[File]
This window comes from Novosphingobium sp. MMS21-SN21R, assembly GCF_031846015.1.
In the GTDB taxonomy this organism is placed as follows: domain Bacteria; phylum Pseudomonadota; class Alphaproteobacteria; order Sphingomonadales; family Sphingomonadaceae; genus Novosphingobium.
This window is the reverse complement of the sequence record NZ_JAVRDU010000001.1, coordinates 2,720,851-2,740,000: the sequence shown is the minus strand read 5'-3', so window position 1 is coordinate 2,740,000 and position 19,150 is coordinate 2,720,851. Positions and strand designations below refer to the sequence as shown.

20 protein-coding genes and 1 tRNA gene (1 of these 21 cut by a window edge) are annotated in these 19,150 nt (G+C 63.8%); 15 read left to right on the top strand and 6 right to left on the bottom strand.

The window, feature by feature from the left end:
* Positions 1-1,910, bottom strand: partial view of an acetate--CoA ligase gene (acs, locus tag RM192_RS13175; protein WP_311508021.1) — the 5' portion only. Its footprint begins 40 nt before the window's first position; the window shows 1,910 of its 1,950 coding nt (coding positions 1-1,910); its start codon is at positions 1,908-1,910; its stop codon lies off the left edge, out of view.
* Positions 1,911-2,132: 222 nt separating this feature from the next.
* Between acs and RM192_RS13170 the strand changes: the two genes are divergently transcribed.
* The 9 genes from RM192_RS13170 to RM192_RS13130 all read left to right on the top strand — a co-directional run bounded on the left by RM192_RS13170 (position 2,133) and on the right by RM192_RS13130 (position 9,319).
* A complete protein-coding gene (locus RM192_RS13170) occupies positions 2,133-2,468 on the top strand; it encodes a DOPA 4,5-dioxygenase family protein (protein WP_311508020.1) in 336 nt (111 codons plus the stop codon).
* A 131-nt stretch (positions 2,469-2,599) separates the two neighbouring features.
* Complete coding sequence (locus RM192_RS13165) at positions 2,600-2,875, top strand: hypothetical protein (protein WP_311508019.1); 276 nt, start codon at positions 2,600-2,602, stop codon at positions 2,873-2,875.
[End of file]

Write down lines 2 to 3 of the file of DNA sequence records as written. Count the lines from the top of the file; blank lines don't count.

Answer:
In the GTDB taxonomy this organism is placed as follows: domain Bacteria; phylum Pseudomonadota; class Alphaproteobacteria; order Sphingomonadales; family Sphingomonadaceae; genus Novosphingobium.
This window is the reverse complement of the sequence record NZ_JAVRDU010000001.1, coordinates 2,720,851-2,740,000: the sequence shown is the minus strand read 5'-3', so window position 1 is coordinate 2,740,000 and position 19,150 is coordinate 2,720,851. Positions and strand designations below refer to the sequence as shown.